Based on the CAGES analysis, we can make some preliminary predictions about the ADOA3R or other adenosine receptors as potential therapeutic targets in IBD. For example, adenosine A3R is down-regulated in CD and is further compromised with severity of disease and chronicity of disease from time of diagnosis (i.e. 2-20 yrs). This could have implications for dosing regimens and efficacy of using the A3R agonist drugs like IB-MECA or 2-Cl-IBMECA, currently being tested in clinical studies for rheumatoid arthritis57,58 (www.canfite.com/develop.html). Data suggest that the A3R is potentially a more favorable therapeutic target in UC than CD, since ADORA3 gene expression in UC may be up-regulated by disease.
Abnormally expressed purine genes represent enzymes involved in purine metabolism (ADAR, DPP4/CD26, NT5E/CD73, AMPD2, AMPD3), adenosine receptors (ADORA3, ADORA2B, ADORA2A), P2X receptors (P2RX5) and P2Y receptors (P2RY5, P2RY6, P2RY12, P2RY13, P2RY14). Clear differences exist in dysregulation profiles of purine genes between UC and CD in mucosal biopsies and PBMCs (see Figure 2). Genes that are up-regulated in CD are down-regulated in UC and vice versa. Other genes are abnormally expressed in one disease but not the other. Therefore, purine gene dysregulation profiles strongly argue for CD and UC as distinct disease entities at the purine gene expression level in mucosal biopsies.
The purine gene dysregulation profile can also clearly distinguish between PBMCs and mucosal cells. Furthermore CD and UC can be clearly distinguished by their purine gene dysregulation signature profiles in PBMCs. In PBMCs from UC, the unique purine gene signature profile is down regulation of ADORA2A, ADORA2B, AMPD2 and up-regulation in ADAR, DPP4 and P2X5. P2RY5 and AMPD3 remained normal in UC. An interesting finding is that it appears that changes in the ADORA2A and AMPD2 gene products occur exclusively in female UC subjects. This is not the case in CD. Overall, our CAGES method provides novel evidence indicating that cell specific and unique gene dysregulation signatures exist that can distinguish CD from UC. For other genes, unrelated to purines, global cDNA microarray analysis or restricted cDNA array (MICROMAX) in mucosal biopsies or PBMCs revealed a multitude of genes that become dysregulated in human IBD, and provided evidence for significant differences in gene dysregulation profiles between CD and UC.53,54,59-61 Our analysis suggests that a restricted set of genes representing purines can distinguish between CD and UC.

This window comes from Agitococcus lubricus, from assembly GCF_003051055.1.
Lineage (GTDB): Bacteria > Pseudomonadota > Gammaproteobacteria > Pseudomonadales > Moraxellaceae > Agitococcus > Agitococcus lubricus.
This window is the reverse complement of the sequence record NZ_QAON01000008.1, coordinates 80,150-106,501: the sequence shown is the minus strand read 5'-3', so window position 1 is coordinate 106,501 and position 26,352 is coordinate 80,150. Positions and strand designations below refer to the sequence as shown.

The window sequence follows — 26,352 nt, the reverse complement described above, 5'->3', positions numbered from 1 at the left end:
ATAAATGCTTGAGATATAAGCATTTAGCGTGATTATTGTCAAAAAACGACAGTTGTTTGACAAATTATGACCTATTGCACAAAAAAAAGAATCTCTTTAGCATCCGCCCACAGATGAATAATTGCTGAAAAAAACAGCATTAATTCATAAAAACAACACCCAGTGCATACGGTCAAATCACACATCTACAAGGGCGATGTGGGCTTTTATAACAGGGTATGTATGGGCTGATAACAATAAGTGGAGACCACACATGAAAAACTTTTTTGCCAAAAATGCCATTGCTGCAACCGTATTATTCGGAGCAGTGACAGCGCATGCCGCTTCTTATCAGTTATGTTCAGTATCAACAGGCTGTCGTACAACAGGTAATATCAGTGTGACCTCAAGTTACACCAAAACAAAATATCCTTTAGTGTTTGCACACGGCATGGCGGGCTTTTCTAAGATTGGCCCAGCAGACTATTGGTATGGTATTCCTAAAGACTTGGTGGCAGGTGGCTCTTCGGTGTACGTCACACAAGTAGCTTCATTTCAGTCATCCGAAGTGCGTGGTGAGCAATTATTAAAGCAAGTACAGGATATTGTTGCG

The mucosal neural secretomotor reflex is activated or influenced by nutrients, mechanical stimulation, gut inflammation or IBD, Clostridium difficile toxin A (TxA), or other gut infections and diseases. Activation of the reflex leads to secretion of chloride, bicarbonate, potassium, mucin and fluid secretion and even profuse diarrhea.11,26
Purines are involved in the modulation of gut reflexes by interacting with purine receptors at all steps of the EC – neural – epithelial or smooth muscle cell axis.6,11,25,26,37 Adenosine can activate inhibitory A3/A1R- Gαq/PLC/IP3-Ca2+ and excitatory A2a/A2bR-AC/cAMP signaling pathways on EC cells to regulate 5-HT release in the mucosa and trigger reflexes.37 Significant species and tissue differences exist in distribution and function of P2X, P2Y and P1 receptors in the mammalian gut11, and such information is mostly lacking for the human gut. Gene expression and differential dysregulation of ADORA1, A2A, A2B, A3R, as well as 8 other genes was revealed by CAGES analysis of raw gene array data of mucosal biopsies taken from sigmoid colon of CD or UC patients. Such abnormal expression of purinergic receptors may contribute to functional abnormalities and diarrhea in IBD.11
Various P2 receptors are found in both the basolateral and luminal membranes of the gut mucosa.62 Luminal fluid secretion and a diarrhea response would occur with activation of luminal P2YRs in small intestine (Cl- secretion) or colon (inhibition of Na+ absorption via ENaCs and K+ secretion). A diarrhea response may play a role in host defense reactions against potential pathogenic invading organisms. Recent evidence suggests that basolateral P2Y6R that are sensitive to UDP in colonic epithelial cells stimulate sustained NaCl secretion.11 P2Y6R gene expression is down regulated exclusively in UC and this function may be compromised. Expression of other P2YR transcripts remained unchanged in the mucosa of IBD patients, except for P2RY13 and PRY14 – their function is unknown.11
An A2 agonist can stimulate chloride secretion in human gut. A2BR immunoreactivity is prominent in human mucosa or epithelial cells of the colon, cecum and jejunum.31,63,64 In human intestinal epithelial cells, adenosine modulates immune function and exerts anti-inflammatory effects by acting as a negative regulator of NF-κB and MAPK signaling and to reduce IL-8 expression and secretion.65 Adenosine is generated at sites of tissue injury or stress including ischemia, inflammation and tissue remodeling by the break-down of ATP. Adenosine at inflammatory sites can have either pro-inflammatory or anti-inflammatory effects depending on the receptor or tissue. In crypt abscesses during periods of active inflammation, ectonucleotidases convert ATP released from neutrophils to adenosine. A2BR activation causes apical chloride and interleukin-6 secretion. It has been suggested that interleukin-6 would promote neutrophil degranulation and enhance microbicidal activity of neutrophil trafficking to the intestinal mucosa.66-68 Our CAGES analysis shows that PBMCs in CD patients over-express ADORA2B. Cells from UC patients display down-regulation of ADORA2B. Some PBMCs (~15%) isolated from CD patients represent neutrophils that are known to participate in active inflammation. The data suggest that in CD, neutrophil activation is potentially enhanced by over-expression of ADORA2B, whereas in UC it may be suppressed by ADORA2B down-regulation.